Firstly, smartphones have been around for a few years now and the preferences for such devices have evolved rapidly in the past 2 years particularly. People are shifting to better devices with more powerful processors, better displays, better camera and not to mention a bigger screen. Among the top selling devices today are Samsung’s Galaxy S II, Galaxy S III, Galaxy Note and Galaxy Note II. Few devices from players such as HTC and Sony are also among the preferred ones. What’s common among these devices? Well, a bigger screen among many others. Consumers are increasingly looking forward to having a device which they can use for more than one purpose. They want to surf the web and thus a bigger screen is essential. They want to watch movies and thus a bigger screen is needed. What’s the point of having a smartphone if it can’t be used for smart purposes?

Secondly, Apple decided to give the iPhone 5 a 4-inch screen instead of the 3.5-inch screen like in the previous iPhone models so that it can combat with the changing dynamics of the market place. Users were flocking towards the big-screen offerings from Samsung, Google and others. So, moving to the 4-inch screen was a step forward. Now, launching a smaller iPhone will automatically result in a device with a smaller screen (say 3-inch) and I feel this will be a step backward. Launching an iPad Mini was sensible. Even though it was a smaller version, still it has a 7-inch screen which is sufficient for web browsing and multimedia. But an even smaller iPhone makes no sense.

Thirdly, what about the Apple experience that Apple officials so proudly talk about? Won’t a 3-inch screen sized phone ruin the “experience”? Samsung’s low-end smartphones also have 3-inch screens and are pretty cheap. Then, why aren’t those so popular and why do users already using them aspiring to move to better devices? The answer is, those devices may be called “smartphones” but they can’t deliver the required performance to satisfy a user. Does Apple want the same to happen to its iPhone Mini? I am sure that can’t be good for the company especially when the company puts so much stress on “experience.”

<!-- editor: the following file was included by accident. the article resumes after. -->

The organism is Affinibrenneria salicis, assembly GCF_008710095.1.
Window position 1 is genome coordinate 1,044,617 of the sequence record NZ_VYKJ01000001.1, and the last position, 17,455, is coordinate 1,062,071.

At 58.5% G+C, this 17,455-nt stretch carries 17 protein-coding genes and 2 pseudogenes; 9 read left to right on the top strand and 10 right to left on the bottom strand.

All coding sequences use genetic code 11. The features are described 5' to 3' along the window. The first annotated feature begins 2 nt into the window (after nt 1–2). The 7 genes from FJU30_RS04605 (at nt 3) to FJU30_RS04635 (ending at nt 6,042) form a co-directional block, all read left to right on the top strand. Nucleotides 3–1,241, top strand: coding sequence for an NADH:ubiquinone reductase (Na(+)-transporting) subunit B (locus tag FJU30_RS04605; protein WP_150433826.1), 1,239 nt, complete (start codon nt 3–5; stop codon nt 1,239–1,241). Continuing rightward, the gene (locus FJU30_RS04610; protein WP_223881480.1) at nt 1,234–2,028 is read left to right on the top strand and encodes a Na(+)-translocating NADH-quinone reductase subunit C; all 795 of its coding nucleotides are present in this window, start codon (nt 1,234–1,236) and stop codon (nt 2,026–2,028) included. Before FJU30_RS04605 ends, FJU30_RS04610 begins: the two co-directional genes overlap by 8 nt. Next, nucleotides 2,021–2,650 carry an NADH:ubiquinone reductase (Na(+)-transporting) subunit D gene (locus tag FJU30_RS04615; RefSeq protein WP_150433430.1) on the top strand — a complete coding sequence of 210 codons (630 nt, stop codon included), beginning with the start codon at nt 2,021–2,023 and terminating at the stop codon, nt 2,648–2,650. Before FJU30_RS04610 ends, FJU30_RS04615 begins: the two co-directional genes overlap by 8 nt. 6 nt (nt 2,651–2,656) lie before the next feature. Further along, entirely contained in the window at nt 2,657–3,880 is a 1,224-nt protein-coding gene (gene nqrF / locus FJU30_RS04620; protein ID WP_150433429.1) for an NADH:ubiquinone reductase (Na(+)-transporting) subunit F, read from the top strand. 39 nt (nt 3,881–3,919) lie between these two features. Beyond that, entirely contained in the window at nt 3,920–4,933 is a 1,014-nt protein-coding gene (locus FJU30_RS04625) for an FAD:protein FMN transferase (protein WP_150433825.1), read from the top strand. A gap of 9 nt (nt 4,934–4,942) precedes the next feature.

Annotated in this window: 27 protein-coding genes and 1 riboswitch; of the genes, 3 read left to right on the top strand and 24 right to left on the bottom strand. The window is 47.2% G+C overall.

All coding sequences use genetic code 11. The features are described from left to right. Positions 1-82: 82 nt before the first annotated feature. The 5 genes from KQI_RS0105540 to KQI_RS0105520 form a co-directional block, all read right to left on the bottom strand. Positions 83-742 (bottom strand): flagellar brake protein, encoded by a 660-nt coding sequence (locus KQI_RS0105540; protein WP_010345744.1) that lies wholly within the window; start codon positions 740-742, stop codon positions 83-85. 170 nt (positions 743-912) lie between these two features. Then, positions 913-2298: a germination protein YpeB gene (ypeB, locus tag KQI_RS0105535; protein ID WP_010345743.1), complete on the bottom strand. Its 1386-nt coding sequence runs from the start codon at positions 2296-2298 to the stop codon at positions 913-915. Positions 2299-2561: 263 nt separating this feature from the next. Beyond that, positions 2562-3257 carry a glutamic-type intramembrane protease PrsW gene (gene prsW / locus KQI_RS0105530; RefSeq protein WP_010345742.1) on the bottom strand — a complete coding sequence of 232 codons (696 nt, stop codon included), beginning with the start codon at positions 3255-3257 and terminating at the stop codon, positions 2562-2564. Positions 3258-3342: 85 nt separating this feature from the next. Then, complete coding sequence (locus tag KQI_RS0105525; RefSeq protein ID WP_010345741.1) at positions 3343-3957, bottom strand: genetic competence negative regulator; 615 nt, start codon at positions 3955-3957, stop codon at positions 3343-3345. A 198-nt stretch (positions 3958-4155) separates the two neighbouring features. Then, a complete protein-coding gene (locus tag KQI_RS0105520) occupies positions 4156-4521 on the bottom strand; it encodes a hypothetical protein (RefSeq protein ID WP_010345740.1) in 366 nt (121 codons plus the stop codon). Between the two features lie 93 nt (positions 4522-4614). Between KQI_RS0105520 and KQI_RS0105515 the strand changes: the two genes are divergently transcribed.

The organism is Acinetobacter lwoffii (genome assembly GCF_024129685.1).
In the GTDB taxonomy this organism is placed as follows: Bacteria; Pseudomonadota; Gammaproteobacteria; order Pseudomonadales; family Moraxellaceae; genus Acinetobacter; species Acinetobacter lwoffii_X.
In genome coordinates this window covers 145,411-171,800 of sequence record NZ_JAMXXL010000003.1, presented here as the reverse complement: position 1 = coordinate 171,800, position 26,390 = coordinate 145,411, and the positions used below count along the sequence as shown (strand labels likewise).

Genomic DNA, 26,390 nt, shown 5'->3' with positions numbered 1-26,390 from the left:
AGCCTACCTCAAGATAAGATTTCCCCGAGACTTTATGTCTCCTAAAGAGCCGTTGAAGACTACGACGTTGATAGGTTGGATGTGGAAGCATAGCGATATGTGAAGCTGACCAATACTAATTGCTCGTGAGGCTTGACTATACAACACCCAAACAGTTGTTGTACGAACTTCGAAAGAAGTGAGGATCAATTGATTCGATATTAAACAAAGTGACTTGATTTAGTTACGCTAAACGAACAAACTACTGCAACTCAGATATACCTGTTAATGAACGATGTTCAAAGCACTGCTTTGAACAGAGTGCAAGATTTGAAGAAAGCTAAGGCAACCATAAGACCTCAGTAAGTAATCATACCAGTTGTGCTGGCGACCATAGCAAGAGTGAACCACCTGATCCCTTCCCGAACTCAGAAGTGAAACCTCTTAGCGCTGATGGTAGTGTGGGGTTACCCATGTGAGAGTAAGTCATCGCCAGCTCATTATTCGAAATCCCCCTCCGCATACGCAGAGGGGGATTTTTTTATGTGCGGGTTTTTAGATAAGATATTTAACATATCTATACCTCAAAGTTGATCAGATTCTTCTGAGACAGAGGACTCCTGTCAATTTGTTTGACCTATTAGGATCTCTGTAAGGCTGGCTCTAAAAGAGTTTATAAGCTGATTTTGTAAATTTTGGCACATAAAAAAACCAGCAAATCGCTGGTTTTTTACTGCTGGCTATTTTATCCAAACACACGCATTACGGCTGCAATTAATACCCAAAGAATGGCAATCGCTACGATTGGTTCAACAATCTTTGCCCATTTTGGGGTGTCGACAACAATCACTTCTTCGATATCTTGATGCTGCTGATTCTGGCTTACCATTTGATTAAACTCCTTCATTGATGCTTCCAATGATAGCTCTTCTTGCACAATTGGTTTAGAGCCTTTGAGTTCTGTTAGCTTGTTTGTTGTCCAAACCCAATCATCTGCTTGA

Fourthly, even if Apple launches the device for $250, the device will still be costlier than the other small-screen Android smartphones and also costlier than Android phones with 3.5-inch screens. Like, Verizon offers Samsung Illusion Android smartphone with a 3.5-inch screen and a 1 GHz processor for just $79.99 and Samsung Stratosphere with a 4-inch screen, 1 GHz processor and 4G LTE also for $99.99 only. People who are looking for budget smartphones only buy smaller devices and I’m sure those buyers won’t consider spending $250 on a small device as a wise decision. This segment of the market is not bothered about owning an Apple branded device. And people who are bothered about that will definitely like to own a device which others will call as a compromise for not being able to own a “normal” iPhone.

I genuinely feel launching an iPhone Mini will be disastrous for Apple. There are plenty of other rumors I am looking forward to, such as the iWatch and the iPhone 5S or iPhone 6 with projected keyboards and integration with Mac OS X, but not this one. Apple should preserve the basic value outline while launching the first iPhone. The company needs to keep an eye on user experience. After all, that is what has made the iPhone the iPhone.